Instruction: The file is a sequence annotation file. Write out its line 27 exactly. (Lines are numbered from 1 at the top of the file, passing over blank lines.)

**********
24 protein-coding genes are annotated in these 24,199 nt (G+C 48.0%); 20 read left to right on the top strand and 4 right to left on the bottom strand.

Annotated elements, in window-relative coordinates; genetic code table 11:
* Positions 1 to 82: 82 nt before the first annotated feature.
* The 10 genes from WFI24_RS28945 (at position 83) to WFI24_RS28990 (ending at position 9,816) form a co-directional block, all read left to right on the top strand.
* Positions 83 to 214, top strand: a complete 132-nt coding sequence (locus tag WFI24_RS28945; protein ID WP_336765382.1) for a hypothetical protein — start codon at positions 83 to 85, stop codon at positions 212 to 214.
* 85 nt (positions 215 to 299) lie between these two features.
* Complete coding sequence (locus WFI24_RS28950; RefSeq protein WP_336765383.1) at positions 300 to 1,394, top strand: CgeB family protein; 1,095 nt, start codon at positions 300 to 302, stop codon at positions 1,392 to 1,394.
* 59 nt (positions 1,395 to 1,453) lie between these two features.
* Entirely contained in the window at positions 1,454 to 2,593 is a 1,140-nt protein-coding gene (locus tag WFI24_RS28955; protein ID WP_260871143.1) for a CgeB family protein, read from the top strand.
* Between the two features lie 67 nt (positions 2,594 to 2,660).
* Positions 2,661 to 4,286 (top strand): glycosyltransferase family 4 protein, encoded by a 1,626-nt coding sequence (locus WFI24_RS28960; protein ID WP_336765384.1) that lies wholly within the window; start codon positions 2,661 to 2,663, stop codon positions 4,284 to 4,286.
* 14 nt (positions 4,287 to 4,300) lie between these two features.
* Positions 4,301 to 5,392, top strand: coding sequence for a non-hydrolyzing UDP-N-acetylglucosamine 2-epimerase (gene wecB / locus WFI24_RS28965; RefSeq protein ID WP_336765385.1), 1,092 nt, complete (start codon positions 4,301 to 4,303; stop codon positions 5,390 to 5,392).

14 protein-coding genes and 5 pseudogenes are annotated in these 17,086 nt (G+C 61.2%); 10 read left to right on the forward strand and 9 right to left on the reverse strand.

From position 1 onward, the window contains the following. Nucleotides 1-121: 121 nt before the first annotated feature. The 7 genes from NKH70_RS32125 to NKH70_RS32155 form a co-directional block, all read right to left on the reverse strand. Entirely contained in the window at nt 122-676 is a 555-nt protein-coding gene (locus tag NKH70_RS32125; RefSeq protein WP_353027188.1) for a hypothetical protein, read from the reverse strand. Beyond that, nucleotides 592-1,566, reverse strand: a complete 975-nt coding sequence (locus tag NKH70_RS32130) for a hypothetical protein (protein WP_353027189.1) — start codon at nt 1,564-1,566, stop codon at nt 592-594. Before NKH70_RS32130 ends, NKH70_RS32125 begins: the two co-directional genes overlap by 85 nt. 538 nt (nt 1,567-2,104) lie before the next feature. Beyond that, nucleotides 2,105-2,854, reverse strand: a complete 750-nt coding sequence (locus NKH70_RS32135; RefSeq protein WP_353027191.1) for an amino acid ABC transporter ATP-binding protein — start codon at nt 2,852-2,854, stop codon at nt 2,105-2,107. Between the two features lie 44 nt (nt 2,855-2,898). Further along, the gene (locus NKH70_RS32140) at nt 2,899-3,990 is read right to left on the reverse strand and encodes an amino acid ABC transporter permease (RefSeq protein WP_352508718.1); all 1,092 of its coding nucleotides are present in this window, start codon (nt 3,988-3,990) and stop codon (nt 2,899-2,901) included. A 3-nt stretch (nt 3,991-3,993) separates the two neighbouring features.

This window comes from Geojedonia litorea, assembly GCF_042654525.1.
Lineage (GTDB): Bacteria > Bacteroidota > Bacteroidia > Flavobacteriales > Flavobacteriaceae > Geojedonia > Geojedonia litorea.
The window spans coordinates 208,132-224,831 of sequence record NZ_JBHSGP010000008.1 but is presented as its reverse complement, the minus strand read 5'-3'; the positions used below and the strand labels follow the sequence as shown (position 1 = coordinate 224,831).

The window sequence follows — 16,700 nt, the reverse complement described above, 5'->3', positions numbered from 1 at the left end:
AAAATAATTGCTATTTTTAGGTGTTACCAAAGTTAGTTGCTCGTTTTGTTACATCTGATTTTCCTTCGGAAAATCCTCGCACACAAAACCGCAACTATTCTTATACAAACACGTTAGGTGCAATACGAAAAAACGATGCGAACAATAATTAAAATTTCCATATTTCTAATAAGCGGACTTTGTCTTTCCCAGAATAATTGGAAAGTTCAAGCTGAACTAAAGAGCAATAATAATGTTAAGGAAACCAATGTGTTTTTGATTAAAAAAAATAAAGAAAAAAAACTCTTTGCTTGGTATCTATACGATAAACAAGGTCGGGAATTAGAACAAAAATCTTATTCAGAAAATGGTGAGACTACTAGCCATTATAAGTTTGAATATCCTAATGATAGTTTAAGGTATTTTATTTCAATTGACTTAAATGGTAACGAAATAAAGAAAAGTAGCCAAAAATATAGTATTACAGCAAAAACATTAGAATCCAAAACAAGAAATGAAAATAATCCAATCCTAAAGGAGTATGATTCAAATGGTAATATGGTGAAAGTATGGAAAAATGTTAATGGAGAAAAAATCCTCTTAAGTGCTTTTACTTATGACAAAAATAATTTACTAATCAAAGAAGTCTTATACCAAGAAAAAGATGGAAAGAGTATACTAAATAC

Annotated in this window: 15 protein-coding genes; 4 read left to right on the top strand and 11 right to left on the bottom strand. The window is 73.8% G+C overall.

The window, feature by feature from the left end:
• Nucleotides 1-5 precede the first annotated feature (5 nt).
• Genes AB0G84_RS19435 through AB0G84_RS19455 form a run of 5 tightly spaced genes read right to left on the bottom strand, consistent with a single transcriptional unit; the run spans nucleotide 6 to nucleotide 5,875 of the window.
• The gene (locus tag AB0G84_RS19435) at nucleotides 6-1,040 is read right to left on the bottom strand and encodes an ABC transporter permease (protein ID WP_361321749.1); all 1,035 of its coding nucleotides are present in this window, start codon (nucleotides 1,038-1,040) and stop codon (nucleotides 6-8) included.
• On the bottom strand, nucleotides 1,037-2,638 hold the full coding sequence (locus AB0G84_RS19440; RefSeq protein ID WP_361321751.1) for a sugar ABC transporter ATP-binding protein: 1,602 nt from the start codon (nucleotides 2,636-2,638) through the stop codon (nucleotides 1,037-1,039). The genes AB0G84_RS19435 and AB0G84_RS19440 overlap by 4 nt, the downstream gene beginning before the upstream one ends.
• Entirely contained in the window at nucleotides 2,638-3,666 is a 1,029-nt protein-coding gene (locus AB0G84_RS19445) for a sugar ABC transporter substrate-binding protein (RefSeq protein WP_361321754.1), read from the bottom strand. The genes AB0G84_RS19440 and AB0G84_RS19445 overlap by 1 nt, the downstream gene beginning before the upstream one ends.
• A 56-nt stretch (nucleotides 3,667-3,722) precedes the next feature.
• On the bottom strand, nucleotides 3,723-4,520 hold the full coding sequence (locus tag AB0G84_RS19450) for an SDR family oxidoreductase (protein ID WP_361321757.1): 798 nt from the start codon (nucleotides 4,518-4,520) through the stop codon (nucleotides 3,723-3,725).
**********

• Entirely contained in the window at nucleotides 2,638-3,666 is a 1,029-nt protein-coding gene (locus AB0G84_RS19445) for a sugar ABC transporter substrate-binding protein (RefSeq protein WP_361321754.1), read from the bottom strand. The genes AB0G84_RS19440 and AB0G84_RS19445 overlap by 1 nt, the downstream gene beginning before the upstream one ends.